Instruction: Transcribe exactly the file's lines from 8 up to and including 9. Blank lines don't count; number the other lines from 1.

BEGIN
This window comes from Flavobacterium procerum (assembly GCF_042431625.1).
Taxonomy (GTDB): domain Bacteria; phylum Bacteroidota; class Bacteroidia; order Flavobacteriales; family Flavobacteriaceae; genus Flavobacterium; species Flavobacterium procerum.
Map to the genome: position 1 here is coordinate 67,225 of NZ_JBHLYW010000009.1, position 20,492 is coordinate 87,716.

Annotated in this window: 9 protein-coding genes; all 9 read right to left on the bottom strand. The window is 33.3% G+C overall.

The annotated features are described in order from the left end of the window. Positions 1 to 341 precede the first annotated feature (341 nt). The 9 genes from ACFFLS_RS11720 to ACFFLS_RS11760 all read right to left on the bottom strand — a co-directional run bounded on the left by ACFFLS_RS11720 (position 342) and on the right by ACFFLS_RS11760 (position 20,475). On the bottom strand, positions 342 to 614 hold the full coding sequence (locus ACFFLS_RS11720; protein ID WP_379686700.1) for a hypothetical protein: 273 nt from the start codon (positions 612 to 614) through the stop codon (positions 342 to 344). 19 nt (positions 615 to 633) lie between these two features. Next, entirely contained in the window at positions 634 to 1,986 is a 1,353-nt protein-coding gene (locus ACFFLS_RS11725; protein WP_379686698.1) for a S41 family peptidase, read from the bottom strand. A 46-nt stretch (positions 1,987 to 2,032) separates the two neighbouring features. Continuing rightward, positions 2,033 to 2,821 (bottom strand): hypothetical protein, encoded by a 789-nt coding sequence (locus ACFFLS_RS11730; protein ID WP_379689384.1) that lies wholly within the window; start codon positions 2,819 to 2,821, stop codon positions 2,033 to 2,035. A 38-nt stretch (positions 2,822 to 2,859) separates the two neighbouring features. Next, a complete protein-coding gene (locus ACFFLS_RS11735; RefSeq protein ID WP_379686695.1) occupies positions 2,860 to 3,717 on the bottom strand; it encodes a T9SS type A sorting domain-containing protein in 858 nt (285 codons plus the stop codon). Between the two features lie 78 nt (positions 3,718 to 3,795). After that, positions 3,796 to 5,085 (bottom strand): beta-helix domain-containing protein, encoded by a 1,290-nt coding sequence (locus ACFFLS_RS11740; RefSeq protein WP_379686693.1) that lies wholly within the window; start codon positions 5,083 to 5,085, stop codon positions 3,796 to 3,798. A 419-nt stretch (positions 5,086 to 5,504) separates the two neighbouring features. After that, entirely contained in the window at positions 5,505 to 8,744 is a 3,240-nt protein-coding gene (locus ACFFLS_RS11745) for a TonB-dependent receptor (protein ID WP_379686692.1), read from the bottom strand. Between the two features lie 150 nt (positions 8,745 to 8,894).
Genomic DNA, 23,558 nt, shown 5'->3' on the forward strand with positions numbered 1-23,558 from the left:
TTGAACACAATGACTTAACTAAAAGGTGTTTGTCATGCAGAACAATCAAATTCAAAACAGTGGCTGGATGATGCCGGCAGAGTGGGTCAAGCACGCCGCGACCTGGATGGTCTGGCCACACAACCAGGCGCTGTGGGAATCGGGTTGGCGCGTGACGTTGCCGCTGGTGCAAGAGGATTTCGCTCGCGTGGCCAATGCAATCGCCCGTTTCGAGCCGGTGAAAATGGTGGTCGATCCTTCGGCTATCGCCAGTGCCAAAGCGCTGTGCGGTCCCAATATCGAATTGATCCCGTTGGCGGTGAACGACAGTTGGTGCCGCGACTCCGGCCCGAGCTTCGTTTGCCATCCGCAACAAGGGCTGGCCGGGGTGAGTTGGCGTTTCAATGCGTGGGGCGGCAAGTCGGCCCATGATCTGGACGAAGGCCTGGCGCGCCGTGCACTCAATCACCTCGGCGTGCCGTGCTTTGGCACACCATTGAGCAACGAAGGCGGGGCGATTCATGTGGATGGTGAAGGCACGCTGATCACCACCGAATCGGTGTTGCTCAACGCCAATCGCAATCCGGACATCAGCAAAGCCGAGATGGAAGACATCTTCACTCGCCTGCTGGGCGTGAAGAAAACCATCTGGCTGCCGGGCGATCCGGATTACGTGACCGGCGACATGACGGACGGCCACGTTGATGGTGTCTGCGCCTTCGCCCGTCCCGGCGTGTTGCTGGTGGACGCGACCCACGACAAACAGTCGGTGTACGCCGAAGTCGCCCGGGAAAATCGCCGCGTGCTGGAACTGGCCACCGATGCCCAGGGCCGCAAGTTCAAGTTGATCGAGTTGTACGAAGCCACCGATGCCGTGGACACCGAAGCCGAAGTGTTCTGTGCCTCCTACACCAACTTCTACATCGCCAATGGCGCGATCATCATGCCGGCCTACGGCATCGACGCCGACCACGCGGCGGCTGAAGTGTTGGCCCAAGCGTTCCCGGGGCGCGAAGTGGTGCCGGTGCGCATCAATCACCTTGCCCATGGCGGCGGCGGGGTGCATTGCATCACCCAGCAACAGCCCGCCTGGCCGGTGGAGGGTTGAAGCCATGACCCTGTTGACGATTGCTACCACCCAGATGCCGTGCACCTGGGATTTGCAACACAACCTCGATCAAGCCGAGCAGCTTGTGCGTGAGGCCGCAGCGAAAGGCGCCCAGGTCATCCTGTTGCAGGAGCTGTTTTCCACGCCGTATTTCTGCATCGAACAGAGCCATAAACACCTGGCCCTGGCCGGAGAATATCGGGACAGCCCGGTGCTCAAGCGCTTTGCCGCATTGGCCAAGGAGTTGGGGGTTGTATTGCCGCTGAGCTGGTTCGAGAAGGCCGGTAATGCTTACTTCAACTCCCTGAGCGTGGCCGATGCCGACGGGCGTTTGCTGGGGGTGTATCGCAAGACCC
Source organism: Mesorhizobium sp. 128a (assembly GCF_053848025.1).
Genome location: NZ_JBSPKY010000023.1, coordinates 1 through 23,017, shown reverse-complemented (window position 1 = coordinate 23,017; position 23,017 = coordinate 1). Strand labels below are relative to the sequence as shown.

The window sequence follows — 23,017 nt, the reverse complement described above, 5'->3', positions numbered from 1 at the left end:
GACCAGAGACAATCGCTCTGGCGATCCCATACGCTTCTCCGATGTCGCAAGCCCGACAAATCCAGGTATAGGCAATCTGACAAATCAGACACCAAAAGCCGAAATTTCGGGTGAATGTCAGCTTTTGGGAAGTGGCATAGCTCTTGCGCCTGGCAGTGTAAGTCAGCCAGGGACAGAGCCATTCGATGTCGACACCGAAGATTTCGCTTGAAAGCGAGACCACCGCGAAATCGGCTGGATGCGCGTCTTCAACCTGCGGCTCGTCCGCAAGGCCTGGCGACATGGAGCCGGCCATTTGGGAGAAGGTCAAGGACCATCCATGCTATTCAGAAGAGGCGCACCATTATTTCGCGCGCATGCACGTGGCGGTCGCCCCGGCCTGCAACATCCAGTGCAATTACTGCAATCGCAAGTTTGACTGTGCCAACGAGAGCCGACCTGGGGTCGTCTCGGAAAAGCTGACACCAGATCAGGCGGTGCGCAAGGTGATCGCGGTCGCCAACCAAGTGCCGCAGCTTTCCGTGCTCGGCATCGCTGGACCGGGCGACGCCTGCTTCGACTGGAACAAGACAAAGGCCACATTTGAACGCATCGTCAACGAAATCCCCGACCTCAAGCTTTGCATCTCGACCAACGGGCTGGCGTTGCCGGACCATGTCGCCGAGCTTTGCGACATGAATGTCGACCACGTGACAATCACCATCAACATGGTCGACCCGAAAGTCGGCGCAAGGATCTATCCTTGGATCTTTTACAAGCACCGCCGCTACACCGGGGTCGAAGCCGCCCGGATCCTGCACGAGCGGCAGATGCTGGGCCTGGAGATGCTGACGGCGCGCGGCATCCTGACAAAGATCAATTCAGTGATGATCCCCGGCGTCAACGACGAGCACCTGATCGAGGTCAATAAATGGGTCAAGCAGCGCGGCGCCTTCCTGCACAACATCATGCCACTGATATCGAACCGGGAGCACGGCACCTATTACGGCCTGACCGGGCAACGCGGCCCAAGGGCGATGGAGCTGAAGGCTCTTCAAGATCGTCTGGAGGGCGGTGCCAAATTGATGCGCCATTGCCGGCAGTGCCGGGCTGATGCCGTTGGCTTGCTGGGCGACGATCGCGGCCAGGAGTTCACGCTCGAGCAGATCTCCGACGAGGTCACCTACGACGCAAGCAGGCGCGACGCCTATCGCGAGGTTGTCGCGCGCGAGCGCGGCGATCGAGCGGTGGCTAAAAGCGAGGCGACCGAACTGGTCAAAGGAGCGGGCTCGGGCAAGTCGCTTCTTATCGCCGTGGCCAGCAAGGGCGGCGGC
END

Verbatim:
Source organism: Mesorhizobium sp. 128a (assembly GCF_053848025.1).
Genome location: NZ_JBSPKY010000023.1, coordinates 1 through 23,017, shown reverse-complemented (window position 1 = coordinate 23,017; position 23,017 = coordinate 1). Strand labels below are relative to the sequence as shown.